The owners of Mvuu Lodge assist the Endangered Species of Malawi Circle by running the sanctuary on a day-to-day basis, pumping water into the waterholes, fixing the fences and maintaining the equipment. They have also
two sponsored chalets at the camp, from which 20% of all income is donated to the Circle. The motivation behind this project is to eventually release the rhino into the Park and to diversify the dwindling gene pool of black rhino in Africa so that if and when conditions materialise for their reintroduction elsewhere, some of the Liwonde rhino can in turn be relocated. The Circle has also assisted in the relocation of zebra, buffalo and Lichtenstein's hartebeest into Liwonde.
PeopleMvuu Lodge hosts over 2 000 schoolchildren annually from all over Malawi on day visits to Liwonde National Park, encouraging a sense of appreciation and responsibility for Malawi's threatened natural heritage. Children are taught about the importance of conservation.
Nanthomba School is situated in the Machinga district of Malawi, just outside the western gate of Liwonde National Park. Its construction is the brainchild of three Mvuu Camp and Lodge employees: Matthews Matewere, Dinara Kankhuni and Mike Mtewa. Inspired by Wilderness Safaris' Children in the
Wilderness programme which runs annually at Mvuu Camp, they began planning the construction of a school in this area.
With initial contributions from guests at Mvuu Lodge, they purchased bricks, sand and cement for construction. The successful completion of this task qualified the school to receive funds from a European Union (EU) Micro Project school building programme, where the EU pledges to match the funding collected in order to complete the construction of the school; the project allows for two classroom blocks and some teachers' houses.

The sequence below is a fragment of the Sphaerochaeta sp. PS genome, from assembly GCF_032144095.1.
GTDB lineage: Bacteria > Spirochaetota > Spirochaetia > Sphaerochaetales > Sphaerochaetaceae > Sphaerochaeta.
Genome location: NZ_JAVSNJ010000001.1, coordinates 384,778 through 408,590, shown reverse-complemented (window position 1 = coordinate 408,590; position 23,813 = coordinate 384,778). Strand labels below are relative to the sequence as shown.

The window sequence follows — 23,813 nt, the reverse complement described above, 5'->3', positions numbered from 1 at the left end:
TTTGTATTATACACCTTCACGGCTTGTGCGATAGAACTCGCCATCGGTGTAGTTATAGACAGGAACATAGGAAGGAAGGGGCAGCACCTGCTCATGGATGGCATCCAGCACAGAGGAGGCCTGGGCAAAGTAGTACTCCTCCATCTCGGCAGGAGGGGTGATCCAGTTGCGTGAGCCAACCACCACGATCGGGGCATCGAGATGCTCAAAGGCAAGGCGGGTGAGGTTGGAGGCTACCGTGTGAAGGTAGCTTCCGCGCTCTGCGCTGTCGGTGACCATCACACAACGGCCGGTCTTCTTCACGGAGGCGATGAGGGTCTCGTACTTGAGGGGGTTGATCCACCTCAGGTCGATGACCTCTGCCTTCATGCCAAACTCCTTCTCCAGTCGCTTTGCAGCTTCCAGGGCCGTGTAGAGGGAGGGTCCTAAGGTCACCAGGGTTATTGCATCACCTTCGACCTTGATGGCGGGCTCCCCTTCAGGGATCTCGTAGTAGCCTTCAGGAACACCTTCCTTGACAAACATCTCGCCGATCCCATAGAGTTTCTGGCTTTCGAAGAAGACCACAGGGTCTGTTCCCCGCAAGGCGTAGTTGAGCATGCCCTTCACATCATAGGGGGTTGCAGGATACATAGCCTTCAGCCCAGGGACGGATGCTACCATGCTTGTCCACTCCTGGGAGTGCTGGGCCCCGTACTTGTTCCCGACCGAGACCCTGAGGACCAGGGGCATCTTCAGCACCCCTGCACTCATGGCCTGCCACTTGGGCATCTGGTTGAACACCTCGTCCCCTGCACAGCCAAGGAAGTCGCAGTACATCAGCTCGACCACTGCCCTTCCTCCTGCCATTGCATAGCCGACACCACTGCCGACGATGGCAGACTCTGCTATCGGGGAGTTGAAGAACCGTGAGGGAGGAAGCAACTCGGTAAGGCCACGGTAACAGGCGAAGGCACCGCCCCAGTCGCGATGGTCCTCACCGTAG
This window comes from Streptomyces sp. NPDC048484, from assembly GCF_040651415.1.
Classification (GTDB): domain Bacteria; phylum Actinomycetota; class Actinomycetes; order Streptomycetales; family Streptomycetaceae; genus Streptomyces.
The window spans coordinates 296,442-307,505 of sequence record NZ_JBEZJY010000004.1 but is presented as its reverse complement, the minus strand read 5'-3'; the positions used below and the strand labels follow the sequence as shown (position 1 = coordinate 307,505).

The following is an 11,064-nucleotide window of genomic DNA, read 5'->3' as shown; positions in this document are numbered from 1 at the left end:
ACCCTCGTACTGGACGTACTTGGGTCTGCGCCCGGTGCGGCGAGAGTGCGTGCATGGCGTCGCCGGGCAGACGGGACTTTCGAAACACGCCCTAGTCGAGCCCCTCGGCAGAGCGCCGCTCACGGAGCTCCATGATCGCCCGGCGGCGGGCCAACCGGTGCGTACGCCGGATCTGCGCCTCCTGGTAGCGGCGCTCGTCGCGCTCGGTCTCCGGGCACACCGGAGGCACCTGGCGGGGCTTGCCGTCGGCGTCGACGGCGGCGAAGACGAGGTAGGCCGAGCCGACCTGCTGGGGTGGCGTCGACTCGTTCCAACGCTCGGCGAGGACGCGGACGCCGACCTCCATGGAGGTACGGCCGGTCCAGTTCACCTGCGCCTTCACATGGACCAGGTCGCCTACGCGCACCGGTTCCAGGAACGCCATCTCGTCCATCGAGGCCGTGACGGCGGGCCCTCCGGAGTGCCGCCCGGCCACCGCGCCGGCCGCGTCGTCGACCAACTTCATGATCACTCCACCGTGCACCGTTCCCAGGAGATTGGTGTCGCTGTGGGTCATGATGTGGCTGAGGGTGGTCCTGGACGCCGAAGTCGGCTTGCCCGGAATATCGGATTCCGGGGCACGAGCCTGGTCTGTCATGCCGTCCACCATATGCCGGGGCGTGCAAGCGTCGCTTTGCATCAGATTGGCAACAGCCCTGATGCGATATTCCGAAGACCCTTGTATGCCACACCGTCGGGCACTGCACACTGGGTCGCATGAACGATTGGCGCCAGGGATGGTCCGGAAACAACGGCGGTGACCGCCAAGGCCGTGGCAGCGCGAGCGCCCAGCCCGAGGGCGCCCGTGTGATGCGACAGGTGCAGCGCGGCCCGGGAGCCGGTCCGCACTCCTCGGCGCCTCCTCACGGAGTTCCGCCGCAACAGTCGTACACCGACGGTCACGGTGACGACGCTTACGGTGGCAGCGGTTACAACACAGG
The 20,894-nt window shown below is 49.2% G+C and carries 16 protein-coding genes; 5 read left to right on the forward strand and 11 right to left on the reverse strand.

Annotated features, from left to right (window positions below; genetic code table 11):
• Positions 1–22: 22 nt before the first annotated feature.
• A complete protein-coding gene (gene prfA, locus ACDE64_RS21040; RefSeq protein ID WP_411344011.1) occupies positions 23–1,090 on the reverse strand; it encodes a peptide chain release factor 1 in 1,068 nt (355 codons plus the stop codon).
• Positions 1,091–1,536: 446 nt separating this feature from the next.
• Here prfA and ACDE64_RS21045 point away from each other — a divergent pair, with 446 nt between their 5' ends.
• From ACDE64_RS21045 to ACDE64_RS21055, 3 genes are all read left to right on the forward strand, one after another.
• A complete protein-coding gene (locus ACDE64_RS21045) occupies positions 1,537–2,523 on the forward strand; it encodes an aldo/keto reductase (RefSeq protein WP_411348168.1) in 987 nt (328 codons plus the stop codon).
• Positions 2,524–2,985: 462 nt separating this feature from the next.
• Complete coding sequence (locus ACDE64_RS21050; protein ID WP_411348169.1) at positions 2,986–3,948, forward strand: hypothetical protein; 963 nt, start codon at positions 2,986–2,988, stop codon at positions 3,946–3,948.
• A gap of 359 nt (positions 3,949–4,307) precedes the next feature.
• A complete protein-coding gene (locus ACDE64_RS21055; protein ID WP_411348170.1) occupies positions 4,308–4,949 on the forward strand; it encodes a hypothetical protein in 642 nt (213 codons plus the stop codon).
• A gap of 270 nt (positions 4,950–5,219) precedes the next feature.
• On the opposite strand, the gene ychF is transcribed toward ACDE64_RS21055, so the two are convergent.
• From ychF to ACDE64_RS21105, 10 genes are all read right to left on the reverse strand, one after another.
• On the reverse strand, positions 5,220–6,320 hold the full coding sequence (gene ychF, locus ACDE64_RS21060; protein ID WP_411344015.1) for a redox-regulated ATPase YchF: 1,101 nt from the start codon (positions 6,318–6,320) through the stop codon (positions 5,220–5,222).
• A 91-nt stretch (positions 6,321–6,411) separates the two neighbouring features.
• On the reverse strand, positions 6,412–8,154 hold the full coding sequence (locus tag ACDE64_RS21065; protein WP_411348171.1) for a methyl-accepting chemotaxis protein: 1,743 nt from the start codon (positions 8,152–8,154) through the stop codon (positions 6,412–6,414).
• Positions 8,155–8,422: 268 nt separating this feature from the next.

The overall concept was to transform a traditional rural school into a substantial and well-equipped primary school with eight classrooms of 40 pupils each. The pupils are orphans from the surrounding area, as well as children of Mvuu Lodge employees and the Department of National Parks staff. A board of
trustees has been formed, comprising teachers, Mvuu Lodge staff and local leaders.
In early 2006, the school received a wonderfully generous donation from the Wolstein family in Ohio, USA, and this allowed the project to expand its vision into the building of a 320-pupil primary school.
The Wolsteins continue to be generous supporters of the project and their foundation - called H.E.L.P (Hope, Educate, Love, Protect) MALAWI - continues to support this project.
The Nanthomba School Project was completed by late 2007. Phase 2 is to raise enough funds to run the school on a long-term basis as well as to buy books, furniture and uniforms for the pupils.
The reality in Malawi is that it is simply not economically feasible to run a good school in the rural areas on the school fees that the pupils, living after all in an economy with virtually no money, can afford to pay. Therefore the aim here is to build structures and get materials in place that will allow children to
obtain a decent education.